The latest furore is about Titus Andronicus, Shakespeare's nasty revenge tragedy. I don't think I'd spend too much time on trigger warnings if we were simply reading the play, but I'd certainly warn people what to expect if we showed them one of the recent film adaptations – just as the RSC did when it toured a production in the 1980s. Even horror films have certificates and explanations of what's in them, and I don't think the Mail is calling for abolition of the BBFC. Julie Taymor's astonishing film Titus (1999) got an 18 certificate for its 'strong sex and violence and sexual violence theme'. 

Finally, just to tie the week's education news together, we discover today that Oxford and Cambridge (from whence the Trigger Warning story emanates) have recruited almost no black students, and very few from poor or provincial communities. Perhaps it's because so  much of the political and media classes were educated there, but there seems to be a special level of outrage applied, as though the journalists' and politicians' successors at such places are specially degenerate, whereas the oiks who attend ex-polys like mine are so brutish that they're incapable of feeling much at all. 

The temptation therefore is to write off these Cambridge students as pampered posh whingers, but that requires us to treat them monolithically rather than as individuals with agency and unique identities. Perhaps the Telegraph (which quite often moans about the loss of civility and politeness) disagrees, but being rich does not exempt one from abuse and assault, as a review of historical boarding school abuse scandals should indicate. (The wicked thought crosses my mind that perhaps Oxford and Cambridge are so aware that their posh intake are such reactionary pigs that it would be abusive and unsafe to expose ethnic minority students to their behaviour: the former BNP fuhrer Nick Griffin went to Cambridge after all…).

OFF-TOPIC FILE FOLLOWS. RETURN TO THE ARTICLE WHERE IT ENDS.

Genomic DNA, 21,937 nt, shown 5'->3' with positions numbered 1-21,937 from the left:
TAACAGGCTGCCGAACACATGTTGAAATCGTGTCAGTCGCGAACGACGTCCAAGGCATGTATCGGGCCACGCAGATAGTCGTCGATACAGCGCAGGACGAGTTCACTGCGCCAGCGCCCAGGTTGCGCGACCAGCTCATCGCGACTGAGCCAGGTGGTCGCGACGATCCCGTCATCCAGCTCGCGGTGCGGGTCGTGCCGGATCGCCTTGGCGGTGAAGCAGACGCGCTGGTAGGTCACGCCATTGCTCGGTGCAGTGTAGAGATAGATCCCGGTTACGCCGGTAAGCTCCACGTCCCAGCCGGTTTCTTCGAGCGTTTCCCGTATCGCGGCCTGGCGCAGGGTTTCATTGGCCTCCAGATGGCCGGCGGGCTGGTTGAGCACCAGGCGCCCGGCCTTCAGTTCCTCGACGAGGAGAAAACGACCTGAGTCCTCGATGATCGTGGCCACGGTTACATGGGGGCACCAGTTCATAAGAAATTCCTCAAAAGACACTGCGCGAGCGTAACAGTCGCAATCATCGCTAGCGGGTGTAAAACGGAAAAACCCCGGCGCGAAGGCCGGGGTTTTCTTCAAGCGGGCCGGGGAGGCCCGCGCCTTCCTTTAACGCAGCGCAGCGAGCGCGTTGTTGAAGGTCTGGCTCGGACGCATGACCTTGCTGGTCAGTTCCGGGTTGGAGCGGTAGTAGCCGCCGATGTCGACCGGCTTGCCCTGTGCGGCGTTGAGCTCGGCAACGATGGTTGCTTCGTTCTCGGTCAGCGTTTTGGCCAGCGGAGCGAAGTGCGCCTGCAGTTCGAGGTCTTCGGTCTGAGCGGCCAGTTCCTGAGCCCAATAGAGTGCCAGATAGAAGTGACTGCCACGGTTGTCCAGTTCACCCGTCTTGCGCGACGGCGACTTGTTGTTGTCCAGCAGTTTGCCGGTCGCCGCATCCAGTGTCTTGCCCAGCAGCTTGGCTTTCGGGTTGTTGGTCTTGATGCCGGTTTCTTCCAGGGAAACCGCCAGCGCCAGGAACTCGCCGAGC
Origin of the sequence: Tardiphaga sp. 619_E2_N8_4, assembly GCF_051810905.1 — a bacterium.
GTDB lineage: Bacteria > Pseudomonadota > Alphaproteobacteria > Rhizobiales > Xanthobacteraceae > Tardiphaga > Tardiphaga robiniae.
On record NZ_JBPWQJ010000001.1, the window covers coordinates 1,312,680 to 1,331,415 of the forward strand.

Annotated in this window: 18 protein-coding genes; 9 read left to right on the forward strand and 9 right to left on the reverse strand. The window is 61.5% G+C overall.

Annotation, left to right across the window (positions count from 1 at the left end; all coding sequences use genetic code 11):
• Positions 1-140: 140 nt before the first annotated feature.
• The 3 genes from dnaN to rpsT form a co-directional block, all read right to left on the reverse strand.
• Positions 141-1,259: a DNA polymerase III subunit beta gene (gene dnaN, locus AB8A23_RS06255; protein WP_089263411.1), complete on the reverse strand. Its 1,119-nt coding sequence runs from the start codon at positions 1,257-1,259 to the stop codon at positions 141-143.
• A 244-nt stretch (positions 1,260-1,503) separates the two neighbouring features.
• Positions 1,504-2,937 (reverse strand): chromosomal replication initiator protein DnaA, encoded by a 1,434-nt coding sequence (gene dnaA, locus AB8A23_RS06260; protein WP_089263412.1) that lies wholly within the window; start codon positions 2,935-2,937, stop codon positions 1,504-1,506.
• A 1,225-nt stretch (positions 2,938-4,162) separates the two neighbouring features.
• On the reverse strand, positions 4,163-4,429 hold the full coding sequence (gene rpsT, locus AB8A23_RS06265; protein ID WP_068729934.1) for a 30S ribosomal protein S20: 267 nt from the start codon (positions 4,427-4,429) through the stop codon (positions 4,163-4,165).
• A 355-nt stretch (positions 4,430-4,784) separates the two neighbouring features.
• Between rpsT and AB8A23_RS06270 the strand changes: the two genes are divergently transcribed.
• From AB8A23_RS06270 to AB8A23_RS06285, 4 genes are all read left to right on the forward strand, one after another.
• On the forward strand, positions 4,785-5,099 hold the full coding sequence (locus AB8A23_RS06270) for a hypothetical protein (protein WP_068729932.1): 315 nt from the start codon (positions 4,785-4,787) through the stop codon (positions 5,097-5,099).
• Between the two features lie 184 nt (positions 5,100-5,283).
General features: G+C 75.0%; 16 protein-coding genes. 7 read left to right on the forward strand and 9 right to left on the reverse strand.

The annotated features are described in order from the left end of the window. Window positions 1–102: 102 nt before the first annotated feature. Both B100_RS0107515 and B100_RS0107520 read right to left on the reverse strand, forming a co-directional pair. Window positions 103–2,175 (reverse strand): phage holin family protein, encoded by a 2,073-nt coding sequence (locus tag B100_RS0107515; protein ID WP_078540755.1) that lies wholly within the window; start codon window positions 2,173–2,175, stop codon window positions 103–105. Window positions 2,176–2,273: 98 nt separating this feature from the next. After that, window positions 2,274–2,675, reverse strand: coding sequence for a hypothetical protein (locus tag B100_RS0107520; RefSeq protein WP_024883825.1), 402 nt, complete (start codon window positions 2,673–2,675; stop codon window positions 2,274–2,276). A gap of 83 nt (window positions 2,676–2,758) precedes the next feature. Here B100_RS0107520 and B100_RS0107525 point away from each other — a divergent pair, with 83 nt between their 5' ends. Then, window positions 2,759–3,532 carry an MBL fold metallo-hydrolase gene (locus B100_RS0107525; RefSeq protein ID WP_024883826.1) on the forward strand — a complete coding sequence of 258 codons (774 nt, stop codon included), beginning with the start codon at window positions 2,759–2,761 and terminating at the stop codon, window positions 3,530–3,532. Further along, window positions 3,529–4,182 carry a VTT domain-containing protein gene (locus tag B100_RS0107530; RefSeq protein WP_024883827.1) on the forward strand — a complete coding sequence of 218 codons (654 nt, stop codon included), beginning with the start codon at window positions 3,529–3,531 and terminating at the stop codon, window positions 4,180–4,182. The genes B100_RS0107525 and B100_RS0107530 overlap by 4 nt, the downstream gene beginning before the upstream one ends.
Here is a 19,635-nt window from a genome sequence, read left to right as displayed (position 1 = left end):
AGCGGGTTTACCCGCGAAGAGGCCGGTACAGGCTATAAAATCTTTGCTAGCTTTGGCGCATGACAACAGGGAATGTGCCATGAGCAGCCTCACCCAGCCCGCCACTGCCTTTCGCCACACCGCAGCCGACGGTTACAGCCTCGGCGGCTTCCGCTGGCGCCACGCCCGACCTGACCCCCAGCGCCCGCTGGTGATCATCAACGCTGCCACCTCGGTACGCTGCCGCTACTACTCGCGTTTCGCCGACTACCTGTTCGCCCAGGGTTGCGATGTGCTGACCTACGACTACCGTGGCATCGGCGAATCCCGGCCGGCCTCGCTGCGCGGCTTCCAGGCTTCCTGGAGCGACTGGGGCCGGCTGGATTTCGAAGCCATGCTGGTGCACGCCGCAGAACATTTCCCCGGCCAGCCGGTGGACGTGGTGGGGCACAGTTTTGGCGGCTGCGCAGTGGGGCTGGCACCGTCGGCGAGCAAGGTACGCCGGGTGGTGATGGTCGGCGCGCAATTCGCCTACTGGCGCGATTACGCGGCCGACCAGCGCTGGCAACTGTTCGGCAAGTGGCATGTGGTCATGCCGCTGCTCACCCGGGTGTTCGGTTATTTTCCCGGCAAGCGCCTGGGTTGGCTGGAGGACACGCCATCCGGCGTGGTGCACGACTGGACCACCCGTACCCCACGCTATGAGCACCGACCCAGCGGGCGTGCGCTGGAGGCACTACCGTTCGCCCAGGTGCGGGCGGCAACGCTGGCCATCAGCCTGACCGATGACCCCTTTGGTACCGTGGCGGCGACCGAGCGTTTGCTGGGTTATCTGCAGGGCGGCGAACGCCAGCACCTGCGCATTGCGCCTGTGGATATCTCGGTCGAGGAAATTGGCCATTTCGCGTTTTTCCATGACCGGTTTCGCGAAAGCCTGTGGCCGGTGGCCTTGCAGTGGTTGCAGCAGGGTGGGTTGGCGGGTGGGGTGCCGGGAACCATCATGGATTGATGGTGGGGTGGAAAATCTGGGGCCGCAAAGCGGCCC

Academics should always be self-critical and open to re-evaluating their professional practises and how they relate to students because those relationships are complex, driven by sometimes unexamined or unconscious dynamics. I really don't think that simplistic headlines generated by privileged people in furtherance of a generational warn against their own children is particularly productive, and we shouldn't be feeding the beast. 

Friday, 13 October 2017

I think I can feel the skull beneath the skin

Too busy working to have opinions this week, which I'm sure is devastating news to you all. Come to think of it, between exhaustion and a hefty dose of the traditional Freshers' Flu, I can barely think what I've been doing all week.

I did see Bladerunner 2049: a visual and sonic feast, wonderful performances and a decent storyline, though not as philosophically groundbreaking as the original film. There were even a couple of jokes. I did wonder about the nipple count: in this dystopian future only women get naked, and the core of the plot is maternity. Still, about a thousand times more intelligent than everything else on at the moment.

Teaching: this week we've done The Tempest, Gerrard Winstanley's Digger Manifesto The True Levellers Standard Advanced, and Jez Butterworth's play Jerusalem.